Rebalancing a portfolio periodically prevents a portfolio from becoming too heavily skewed toward a hot asset class or style growing faster than others.

That’s because investors are fickle and their preferences for certain styles often abruptly change.

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For the five years ended March 31, 2016, the three best performing sectors – health care, consumer discretionary, and technology – consist predominately of growth stocks.

Conversely, the lagging sectors – energy, materials, and telecom services – consist mainly of value stocks.

The energy and material sectors were slammed by the collapse in the price of crude oil and other commodities.

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Look at the wide disparity in returns between the best and worst asset classes.

U.S. real estate investment trusts and large U.S companies gained more than 70% in the five years ended March 31, 2016.

Meanwhile, during this same period, the Goldman Sachs index tracking West Texas Intermediate crude oil prices, plunged 76%.

An investor who bet on oil stocks and rising commodities prices sustained heavy losses that will take years to recover from.

For an investor who is trying to build a secure retirement income, making big bets risks too much.

No one can reliably predict the next move in asset class prices, which is why diversifying across a broad spectrum of asset classes, along with periodic rebalancing, is so important.

There is nothing magical or complicated about it. It’s investment math.

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For the five years ended March 31, 2016, U.S. stock indexes – small-, mid-, and large-cap – outperformed indexes for these four major regional bourses across the globe.

While the largest publicly held U.S. companies represented by the S&P 500 gained 55.4% in price, S&P’s European stock index lagged with 13.7% price appreciation over the same five-year period.

Of course, this does not mean the same thing will happen over the next five years.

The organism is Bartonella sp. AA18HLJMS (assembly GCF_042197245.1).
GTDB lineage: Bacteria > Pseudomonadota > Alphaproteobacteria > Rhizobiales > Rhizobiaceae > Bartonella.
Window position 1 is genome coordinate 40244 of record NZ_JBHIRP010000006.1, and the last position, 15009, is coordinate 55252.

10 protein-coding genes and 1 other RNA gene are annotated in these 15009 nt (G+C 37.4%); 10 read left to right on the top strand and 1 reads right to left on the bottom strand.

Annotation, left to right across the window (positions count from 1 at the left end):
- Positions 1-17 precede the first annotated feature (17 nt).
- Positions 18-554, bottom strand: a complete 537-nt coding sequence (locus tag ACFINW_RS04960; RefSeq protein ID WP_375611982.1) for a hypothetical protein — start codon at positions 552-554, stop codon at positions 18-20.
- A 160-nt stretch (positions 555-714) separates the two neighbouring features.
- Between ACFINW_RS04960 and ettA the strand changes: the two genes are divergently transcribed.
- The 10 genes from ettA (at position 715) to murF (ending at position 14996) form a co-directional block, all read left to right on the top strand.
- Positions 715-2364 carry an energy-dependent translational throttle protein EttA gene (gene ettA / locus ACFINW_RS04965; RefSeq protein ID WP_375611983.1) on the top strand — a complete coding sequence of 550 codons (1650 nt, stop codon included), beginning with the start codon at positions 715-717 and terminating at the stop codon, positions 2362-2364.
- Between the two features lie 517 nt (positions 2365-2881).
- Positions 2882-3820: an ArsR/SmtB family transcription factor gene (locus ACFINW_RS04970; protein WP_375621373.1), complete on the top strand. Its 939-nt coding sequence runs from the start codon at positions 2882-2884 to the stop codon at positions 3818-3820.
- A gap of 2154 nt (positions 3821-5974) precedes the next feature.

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European society, culture, institutions, and economies are adjusting to the European Union.

Growth is slowly returning to the Eurozone.

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In February, the Organization of Economic Cooperation and Development’s chief economist, Catherine Mann, urged European leaders to act urgently to adopt growth-enhancing reforms.

Mann projected global GDP growth in 2016 would be no higher than in 2015 and revised her global growth forecast downward.

She expected the Euro area will grow at a rate of just 1.4% rate in 2016 and 1.7% in 2017.

While growth in Europe is anemic, it is nonetheless growth.

Europe’s recovery from the credit bubble of 2008 has lagged the U.S but it is slowly recovering.

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Growth prospects on the U.S. remain quite good.

For months, U.S. economic data releases have all been positive, and this chart from the Institute of Supply Management’s Manufacturing Purchasing Managers Index in March was another good sign.

This index historically has slumped to under 50% as the economy slides into recession, the areas shaded in gray.

A reading above 50% indicates that the manufacturing economy is generally expanding, A reading below 50% indicates that the economy is contracting.

ISI reported on April 1 that the index in March was at 51.8%.

New orders, which is a sub-component of the index, took a big jump from 51.5% in February to 58.3% in March.